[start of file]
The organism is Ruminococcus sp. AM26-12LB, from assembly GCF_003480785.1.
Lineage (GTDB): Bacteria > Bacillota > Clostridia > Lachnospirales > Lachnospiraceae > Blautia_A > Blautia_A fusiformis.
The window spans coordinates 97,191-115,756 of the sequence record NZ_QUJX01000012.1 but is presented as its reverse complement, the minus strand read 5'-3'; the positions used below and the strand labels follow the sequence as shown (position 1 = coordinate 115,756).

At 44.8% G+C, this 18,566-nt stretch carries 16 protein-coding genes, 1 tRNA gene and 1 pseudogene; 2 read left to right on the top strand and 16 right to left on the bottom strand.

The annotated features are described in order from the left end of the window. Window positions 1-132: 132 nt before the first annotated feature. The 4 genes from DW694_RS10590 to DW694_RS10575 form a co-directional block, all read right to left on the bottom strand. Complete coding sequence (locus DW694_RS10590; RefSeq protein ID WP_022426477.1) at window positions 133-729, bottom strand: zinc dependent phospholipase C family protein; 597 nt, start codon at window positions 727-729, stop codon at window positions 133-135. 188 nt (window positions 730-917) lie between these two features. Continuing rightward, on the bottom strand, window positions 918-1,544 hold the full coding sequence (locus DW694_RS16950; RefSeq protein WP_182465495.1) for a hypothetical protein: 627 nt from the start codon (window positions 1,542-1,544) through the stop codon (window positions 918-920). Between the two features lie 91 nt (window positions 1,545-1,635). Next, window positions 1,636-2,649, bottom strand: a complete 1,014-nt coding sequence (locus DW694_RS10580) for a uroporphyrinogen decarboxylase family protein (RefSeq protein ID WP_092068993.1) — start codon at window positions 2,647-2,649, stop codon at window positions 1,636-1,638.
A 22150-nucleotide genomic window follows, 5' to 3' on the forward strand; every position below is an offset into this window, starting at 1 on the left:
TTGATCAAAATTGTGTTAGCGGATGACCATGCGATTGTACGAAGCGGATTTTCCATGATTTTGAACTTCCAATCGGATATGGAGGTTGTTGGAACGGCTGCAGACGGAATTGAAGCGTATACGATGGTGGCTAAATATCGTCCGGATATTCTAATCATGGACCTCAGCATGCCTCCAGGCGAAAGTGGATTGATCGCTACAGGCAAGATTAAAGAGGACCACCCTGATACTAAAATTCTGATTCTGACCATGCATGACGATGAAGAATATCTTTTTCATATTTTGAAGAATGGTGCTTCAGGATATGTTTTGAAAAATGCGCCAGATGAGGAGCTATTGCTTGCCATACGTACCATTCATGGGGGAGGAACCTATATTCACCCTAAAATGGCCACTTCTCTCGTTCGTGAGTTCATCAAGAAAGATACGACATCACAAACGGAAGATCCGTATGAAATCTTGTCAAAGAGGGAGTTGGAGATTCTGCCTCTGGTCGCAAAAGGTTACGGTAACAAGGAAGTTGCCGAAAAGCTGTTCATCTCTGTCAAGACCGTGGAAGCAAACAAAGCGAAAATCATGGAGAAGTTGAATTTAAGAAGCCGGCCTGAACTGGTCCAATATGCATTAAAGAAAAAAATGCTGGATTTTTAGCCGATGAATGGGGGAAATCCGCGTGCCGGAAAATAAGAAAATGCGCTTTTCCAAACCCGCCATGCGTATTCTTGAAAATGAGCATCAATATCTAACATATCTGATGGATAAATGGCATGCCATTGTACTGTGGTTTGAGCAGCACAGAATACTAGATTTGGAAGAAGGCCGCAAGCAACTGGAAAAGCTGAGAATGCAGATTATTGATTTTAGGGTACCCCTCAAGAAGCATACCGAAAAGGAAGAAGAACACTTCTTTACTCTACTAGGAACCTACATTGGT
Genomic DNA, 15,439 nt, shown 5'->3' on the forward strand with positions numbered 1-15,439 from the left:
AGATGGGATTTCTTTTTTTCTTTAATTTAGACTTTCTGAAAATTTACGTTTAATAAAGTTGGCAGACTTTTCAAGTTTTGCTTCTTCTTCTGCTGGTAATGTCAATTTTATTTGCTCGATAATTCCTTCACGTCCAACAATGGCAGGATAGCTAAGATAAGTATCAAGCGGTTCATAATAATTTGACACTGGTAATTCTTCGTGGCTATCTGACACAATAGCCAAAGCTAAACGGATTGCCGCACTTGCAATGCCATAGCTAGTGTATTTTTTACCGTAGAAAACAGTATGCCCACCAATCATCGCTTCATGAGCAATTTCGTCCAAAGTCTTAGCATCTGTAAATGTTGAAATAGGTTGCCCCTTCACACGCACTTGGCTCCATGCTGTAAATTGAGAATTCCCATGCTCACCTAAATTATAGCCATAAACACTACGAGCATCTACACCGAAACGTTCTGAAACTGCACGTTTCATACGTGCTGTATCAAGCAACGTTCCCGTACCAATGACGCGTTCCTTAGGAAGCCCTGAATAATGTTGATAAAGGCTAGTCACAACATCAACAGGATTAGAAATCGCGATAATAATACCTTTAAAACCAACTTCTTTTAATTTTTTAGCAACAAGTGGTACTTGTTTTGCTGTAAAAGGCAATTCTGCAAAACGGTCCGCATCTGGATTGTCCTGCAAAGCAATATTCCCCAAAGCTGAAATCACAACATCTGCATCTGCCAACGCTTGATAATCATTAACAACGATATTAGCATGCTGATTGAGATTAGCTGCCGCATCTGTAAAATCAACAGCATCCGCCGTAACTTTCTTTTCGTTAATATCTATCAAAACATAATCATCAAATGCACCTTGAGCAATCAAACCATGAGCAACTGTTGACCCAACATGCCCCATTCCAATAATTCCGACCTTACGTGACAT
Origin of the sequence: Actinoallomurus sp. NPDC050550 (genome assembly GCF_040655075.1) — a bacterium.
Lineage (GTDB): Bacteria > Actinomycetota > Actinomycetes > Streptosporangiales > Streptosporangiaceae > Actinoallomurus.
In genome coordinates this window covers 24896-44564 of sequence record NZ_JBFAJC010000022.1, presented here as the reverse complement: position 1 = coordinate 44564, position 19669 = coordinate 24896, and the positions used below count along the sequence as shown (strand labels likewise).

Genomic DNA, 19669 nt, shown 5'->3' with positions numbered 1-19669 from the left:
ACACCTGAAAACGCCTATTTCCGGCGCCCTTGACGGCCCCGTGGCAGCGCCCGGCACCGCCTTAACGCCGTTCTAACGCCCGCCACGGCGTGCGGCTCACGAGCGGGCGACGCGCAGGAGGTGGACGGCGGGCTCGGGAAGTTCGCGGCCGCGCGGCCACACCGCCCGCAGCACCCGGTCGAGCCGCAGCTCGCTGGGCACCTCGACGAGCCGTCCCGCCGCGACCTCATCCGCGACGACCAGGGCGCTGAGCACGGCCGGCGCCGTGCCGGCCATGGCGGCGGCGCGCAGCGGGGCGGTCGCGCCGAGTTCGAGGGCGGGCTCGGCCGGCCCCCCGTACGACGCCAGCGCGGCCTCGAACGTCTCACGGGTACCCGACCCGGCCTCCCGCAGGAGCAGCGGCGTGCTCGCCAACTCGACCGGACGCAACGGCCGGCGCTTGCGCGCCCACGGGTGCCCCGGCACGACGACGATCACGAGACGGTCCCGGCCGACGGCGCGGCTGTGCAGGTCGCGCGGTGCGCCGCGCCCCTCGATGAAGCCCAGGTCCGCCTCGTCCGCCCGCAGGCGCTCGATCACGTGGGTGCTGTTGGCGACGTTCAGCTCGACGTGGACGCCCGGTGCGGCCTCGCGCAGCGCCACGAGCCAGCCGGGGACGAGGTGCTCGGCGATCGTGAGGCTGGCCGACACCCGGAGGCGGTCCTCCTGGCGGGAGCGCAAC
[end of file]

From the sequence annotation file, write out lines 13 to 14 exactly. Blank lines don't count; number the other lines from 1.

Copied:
Genomic DNA, 19669 nt, shown 5'->3' with positions numbered 1-19669 from the left:
ACACCTGAAAACGCCTATTTCCGGCGCCCTTGACGGCCCCGTGGCAGCGCCCGGCACCGCCTTAACGCCGTTCTAACGCCCGCCACGGCGTGCGGCTCACGAGCGGGCGACGCGCAGGAGGTGGACGGCGGGCTCGGGAAGTTCGCGGCCGCGCGGCCACACCGCCCGCAGCACCCGGTCGAGCCGCAGCTCGCTGGGCACCTCGACGAGCCGTCCCGCCGCGACCTCATCCGCGACGACCAGGGCGCTGAGCACGGCCGGCGCCGTGCCGGCCATGGCGGCGGCGCGCAGCGGGGCGGTCGCGCCGAGTTCGAGGGCGGGCTCGGCCGGCCCCCCGTACGACGCCAGCGCGGCCTCGAACGTCTCACGGGTACCCGACCCGGCCTCCCGCAGGAGCAGCGGCGTGCTCGCCAACTCGACCGGACGCAACGGCCGGCGCTTGCGCGCCCACGGGTGCCCCGGCACGACGACGATCACGAGACGGTCCCGGCCGACGGCGCGGCTGTGCAGGTCGCGCGGTGCGCCGCGCCCCTCGATGAAGCCCAGGTCCGCCTCGTCCGCCCGCAGGCGCTCGATCACGTGGGTGCTGTTGGCGACGTTCAGCTCGACGTGGACGCCCGGTGCGGCCTCGCGCAGCGCCACGAGCCAGCCGGGGACGAGGTGCTCGGCGATCGTGAGGCTGGCCGACACCCGGAGGCGGTCCTCCTGGCGGGAGCGCAAC